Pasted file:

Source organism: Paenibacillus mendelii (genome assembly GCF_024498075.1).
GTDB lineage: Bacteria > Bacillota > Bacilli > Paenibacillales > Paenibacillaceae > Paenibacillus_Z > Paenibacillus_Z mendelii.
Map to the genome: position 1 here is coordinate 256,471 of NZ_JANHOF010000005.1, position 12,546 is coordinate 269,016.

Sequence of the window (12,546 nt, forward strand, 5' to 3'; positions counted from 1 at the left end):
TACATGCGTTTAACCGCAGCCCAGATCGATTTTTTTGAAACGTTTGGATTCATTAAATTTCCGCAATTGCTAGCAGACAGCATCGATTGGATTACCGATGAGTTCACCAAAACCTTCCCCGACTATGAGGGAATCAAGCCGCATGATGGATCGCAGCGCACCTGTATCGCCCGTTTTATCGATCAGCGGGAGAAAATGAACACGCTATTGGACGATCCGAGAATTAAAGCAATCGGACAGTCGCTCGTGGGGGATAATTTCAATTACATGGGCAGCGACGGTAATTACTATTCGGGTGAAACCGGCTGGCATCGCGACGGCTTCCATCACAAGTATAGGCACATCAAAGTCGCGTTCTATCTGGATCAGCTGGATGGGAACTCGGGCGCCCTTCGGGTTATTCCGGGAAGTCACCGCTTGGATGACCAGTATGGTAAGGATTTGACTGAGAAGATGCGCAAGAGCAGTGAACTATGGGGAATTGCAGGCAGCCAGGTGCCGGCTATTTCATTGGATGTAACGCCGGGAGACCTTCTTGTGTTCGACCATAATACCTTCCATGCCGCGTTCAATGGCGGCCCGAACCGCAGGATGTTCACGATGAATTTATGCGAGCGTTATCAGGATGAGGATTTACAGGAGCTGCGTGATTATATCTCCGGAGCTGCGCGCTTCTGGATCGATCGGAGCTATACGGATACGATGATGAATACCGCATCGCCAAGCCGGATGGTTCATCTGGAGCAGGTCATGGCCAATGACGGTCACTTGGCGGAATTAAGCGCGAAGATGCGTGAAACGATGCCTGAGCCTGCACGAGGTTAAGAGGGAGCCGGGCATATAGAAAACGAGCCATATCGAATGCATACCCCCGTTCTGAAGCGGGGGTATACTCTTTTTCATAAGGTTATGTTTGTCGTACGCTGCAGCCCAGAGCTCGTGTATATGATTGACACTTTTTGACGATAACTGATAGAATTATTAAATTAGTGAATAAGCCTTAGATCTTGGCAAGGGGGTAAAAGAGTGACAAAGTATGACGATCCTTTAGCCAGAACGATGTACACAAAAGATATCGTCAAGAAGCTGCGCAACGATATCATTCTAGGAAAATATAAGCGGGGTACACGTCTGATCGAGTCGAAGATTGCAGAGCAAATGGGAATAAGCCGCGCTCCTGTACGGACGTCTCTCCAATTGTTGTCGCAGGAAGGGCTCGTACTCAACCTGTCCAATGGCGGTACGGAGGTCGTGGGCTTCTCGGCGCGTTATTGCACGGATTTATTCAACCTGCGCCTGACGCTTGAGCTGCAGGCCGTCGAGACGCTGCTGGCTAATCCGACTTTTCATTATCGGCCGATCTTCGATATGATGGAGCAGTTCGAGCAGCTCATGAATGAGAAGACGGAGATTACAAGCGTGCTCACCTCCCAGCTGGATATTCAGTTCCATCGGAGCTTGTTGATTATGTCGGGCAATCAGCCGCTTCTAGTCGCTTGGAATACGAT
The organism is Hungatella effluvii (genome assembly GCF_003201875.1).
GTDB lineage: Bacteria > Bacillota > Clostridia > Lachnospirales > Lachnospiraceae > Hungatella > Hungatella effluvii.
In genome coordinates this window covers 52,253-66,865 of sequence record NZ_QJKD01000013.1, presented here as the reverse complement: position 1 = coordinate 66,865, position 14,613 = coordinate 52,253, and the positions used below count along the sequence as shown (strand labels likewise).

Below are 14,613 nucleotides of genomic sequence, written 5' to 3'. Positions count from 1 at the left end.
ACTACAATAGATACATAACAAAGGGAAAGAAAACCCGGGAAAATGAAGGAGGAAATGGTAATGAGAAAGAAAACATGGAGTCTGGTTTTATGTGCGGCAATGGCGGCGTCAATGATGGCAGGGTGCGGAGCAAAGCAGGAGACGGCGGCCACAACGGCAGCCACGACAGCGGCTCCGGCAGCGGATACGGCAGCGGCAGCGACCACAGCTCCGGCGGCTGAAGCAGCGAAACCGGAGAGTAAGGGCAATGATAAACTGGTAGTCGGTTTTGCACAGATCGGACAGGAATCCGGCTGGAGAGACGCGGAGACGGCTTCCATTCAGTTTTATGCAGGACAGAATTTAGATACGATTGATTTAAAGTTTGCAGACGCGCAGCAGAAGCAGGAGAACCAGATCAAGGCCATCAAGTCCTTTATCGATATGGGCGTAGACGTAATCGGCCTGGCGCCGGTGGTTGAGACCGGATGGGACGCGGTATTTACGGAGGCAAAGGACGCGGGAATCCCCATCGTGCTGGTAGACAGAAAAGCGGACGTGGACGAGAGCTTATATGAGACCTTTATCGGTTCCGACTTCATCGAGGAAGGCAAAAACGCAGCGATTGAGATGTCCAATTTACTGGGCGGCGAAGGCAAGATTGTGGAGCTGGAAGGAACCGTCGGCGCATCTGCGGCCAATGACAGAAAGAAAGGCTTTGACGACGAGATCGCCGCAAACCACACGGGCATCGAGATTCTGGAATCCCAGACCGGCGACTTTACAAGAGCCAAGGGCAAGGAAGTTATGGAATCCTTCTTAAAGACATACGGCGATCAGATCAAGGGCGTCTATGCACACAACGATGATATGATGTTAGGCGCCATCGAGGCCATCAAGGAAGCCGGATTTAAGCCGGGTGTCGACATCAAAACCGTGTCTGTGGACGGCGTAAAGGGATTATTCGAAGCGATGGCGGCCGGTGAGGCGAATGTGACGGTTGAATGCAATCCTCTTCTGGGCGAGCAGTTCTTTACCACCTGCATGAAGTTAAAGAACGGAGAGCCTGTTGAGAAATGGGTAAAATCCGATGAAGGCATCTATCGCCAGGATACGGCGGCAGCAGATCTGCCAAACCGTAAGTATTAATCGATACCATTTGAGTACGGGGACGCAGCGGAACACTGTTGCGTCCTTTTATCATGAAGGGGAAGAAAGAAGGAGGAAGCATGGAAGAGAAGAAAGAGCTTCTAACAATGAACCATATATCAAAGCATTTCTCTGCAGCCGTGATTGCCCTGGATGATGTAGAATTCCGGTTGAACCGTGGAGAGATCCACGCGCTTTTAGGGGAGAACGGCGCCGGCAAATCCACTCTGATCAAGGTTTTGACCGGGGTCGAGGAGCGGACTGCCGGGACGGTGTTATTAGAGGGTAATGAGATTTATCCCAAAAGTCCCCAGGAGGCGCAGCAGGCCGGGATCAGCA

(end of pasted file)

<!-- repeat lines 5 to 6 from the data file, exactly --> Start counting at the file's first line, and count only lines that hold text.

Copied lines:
TACATGCGTTTAACCGCAGCCCAGATCGATTTTTTTGAAACGTTTGGATTCATTAAATTTCCGCAATTGCTAGCAGACAGCATCGATTGGATTACCGATGAGTTCACCAAAACCTTCCCCGACTATGAGGGAATCAAGCCGCATGATGGATCGCAGCGCACCTGTATCGCCCGTTTTATCGATCAGCGGGAGAAAATGAACACGCTATTGGACGATCCGAGAATTAAAGCAATCGGACAGTCGCTCGTGGGGGATAATTTCAATTACATGGGCAGCGACGGTAATTACTATTCGGGTGAAACCGGCTGGCATCGCGACGGCTTCCATCACAAGTATAGGCACATCAAAGTCGCGTTCTATCTGGATCAGCTGGATGGGAACTCGGGCGCCCTTCGGGTTATTCCGGGAAGTCACCGCTTGGATGACCAGTATGGTAAGGATTTGACTGAGAAGATGCGCAAGAGCAGTGAACTATGGGGAATTGCAGGCAGCCAGGTGCCGGCTATTTCATTGGATGTAACGCCGGGAGACCTTCTTGTGTTCGACCATAATACCTTCCATGCCGCGTTCAATGGCGGCCCGAACCGCAGGATGTTCACGATGAATTTATGCGAGCGTTATCAGGATGAGGATTTACAGGAGCTGCGTGATTATATCTCCGGAGCTGCGCGCTTCTGGATCGATCGGAGCTATACGGATACGATGATGAATACCGCATCGCCAAGCCGGATGGTTCATCTGGAGCAGGTCATGGCCAATGACGGTCACTTGGCGGAATTAAGCGCGAAGATGCGTGAAACGATGCCTGAGCCTGCACGAGGTTAAGAGGGAGCCGGGCATATAGAAAACGAGCCATATCGAATGCATACCCCCGTTCTGAAGCGGGGGTATACTCTTTTTCATAAGGTTATGTTTGTCGTACGCTGCAGCCCAGAGCTCGTGTATATGATTGACACTTTTTGACGATAACTGATAGAATTATTAAATTAGTGAATAAGCCTTAGATCTTGGCAAGGGGGTAAAAGAGTGACAAAGTATGACGATCCTTTAGCCAGAACGATGTACACAAAAGATATCGTCAAGAAGCTGCGCAACGATATCATTCTAGGAAAATATAAGCGGGGTACACGTCTGATCGAGTCGAAGATTGCAGAGCAAATGGGAATAAGCCGCGCTCCTGTACGGACGTCTCTCCAATTGTTGTCGCAGGAAGGGCTCGTACTCAACCTGTCCAATGGCGGTACGGAGGTCGTGGGCTTCTCGGCGCGTTATTGCACGGATTTATTCAACCTGCGCCTGACGCTTGAGCTGCAGGCCGTCGAGACGCTGCTGGCTAATCCGACTTTTCATTATCGGCCGATCTTCGATATGATGGAGCAGTTCGAGCAGCTCATGAATGAGAAGACGGAGATTACAAGCGTGCTCACCTCCCAGCTGGATATTCAGTTCCATCGGAGCTTGTTGATTATGTCGGGCAATCAGCCGCTTCTAGTCGCTTGGAATACGAT
The organism is Hungatella effluvii (genome assembly GCF_003201875.1).